STEPHENS: Yes. Well I had an experience with Senator Russell that is analogousto show you the same kind of support that he would give you. That, he was in a position to work well with the development of Fort Gordon as the chairman of the Armed Services Committee in the Senate. And a big project was pending but nobody knew whether it would be financed and approved and Senator Russell, as the ranking member of the Appropriations Committee and also the chairman of the Armed Forces Committee, knew when the matters were going to be done before anybody else, because he would make these plans. And he called me up on the telephone and he, knowing that it was, that Augusta and Fort Gordon were in my 00:37:00congressional district. And he said, we are going to approve a big project at Fort Gordon on the Senate Armed Services Committee, and said, "I'm going to send out a news release," and he said, "I'm going to send it out, if it's all right with you, saying that you and I jointly announce this." Well, golly, you don't know how much I appreciated that because I had no way of--
BENNETT SR: Yeah. Well, that's why he came to be a great senator.
STEPHENS: That's correct.
BENNETT JR: Well, he was a very human person.
STEPHENS: Well, he did.
BENNETT JR: Now the reason that I flew with him that time, now this wasNovember, 1965, while he was there staying at our house, the embassy residence, I had word that my mother, who was seriously ill and who did pass away later that month, her condition had taken a turn for the worse. And he said, "Well, the thing for you to do is to fly with me so's you can get home fast." And we left the next morning and he got off in the Bahamas but sent me on over to Miami 00:38:00in his own plane so that I could get a commercial flight home. And that was again evidence of his humanity.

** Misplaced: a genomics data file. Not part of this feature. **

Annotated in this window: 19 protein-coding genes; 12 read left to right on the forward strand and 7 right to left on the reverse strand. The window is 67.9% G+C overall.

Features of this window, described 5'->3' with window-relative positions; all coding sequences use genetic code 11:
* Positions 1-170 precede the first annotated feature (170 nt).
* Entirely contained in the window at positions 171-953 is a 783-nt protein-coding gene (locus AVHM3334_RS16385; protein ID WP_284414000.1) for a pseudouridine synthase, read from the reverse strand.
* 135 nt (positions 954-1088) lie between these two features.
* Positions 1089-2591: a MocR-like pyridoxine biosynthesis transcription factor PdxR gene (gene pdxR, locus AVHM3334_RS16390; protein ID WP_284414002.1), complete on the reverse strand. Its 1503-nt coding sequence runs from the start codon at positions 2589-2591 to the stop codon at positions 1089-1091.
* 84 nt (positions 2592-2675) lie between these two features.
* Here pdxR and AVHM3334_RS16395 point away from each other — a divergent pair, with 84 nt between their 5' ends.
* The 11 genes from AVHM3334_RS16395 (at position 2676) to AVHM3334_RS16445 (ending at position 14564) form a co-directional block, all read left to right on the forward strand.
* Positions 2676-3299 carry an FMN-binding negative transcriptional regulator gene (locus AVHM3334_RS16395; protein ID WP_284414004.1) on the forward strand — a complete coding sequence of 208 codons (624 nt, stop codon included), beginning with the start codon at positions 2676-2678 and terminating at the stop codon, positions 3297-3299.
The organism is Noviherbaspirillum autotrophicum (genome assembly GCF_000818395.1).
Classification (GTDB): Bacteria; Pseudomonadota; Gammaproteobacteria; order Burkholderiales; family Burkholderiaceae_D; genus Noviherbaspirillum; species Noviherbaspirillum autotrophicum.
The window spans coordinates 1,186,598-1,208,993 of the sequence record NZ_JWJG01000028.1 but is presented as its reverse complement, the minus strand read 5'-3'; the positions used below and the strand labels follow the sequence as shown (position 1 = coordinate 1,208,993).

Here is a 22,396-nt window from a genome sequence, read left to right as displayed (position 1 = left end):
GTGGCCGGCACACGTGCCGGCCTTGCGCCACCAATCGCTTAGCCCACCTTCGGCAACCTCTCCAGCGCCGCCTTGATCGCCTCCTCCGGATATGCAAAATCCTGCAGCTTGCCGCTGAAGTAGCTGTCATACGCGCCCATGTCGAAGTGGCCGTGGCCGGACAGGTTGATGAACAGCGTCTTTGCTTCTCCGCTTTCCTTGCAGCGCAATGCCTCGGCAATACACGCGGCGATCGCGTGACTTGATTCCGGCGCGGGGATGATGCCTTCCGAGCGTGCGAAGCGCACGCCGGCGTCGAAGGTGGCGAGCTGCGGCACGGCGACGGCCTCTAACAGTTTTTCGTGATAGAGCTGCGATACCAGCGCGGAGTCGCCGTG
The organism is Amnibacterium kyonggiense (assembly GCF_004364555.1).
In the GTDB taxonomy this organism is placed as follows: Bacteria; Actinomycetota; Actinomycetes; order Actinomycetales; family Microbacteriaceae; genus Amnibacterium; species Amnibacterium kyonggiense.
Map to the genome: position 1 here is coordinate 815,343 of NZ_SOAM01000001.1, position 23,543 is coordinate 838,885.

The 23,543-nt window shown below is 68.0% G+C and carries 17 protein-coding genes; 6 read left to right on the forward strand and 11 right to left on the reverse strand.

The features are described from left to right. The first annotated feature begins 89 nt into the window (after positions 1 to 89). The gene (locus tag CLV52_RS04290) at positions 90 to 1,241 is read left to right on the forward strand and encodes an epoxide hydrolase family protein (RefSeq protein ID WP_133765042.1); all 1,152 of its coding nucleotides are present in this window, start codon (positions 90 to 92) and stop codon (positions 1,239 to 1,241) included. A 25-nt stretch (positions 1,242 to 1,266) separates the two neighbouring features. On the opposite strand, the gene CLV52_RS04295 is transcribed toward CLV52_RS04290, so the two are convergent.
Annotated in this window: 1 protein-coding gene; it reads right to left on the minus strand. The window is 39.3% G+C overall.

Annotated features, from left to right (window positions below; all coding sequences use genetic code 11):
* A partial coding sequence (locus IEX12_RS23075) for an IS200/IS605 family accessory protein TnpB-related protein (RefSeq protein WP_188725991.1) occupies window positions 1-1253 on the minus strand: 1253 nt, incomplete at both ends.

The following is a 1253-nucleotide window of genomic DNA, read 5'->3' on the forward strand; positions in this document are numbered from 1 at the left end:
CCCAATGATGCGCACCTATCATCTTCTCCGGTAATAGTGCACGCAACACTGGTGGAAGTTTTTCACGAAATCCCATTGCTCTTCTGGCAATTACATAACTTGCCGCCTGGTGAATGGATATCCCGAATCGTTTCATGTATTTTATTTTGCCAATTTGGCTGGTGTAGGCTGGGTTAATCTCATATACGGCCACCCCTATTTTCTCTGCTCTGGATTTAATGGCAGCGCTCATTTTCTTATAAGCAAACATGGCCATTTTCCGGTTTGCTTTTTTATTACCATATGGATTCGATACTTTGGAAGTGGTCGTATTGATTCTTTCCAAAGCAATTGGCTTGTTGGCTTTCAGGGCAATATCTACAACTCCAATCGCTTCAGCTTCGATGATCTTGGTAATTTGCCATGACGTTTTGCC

STEPHENS: Well, he just never got to be too big a big shot to be a man andrecognize his friends and to look after them. And I think that quality stands out in everything he did.
BENNETT JR: I never saw him when he wasn't entirely calm and judicious in hiscomments on things.
BENNETT JR: He wasn't one to fly off the handle or to make flamboyant statements.
STEPHENS: Well, when he was governor, wasn't he, Mr. Bennett, one of ouryoungest governors?
BENNETT SR: He was the youngest governor.
STEPHENS: Was he the youngest?
BENNETT SR: Yeah.
STEPHENS: That we ever had at that time.
BENNETT SR: Yeah, that's right.
STEPHENS: I think--
BENNETT JR: You remember his statement to Teddy [Edward M.] Kennedy, don't you?Did you ever hear that?
STEPHENS: NO, I don't remember that.
BENNETT JR: Well you see, Kennedy visited me in Greece when he was not yetthirty, this was back in 1962, I guess, and he--
STEPIENS: He just had become a senator.00:39:00
BENNETT JR: Well no, he was just about to announce--
STEPHENS: Announce, that's right.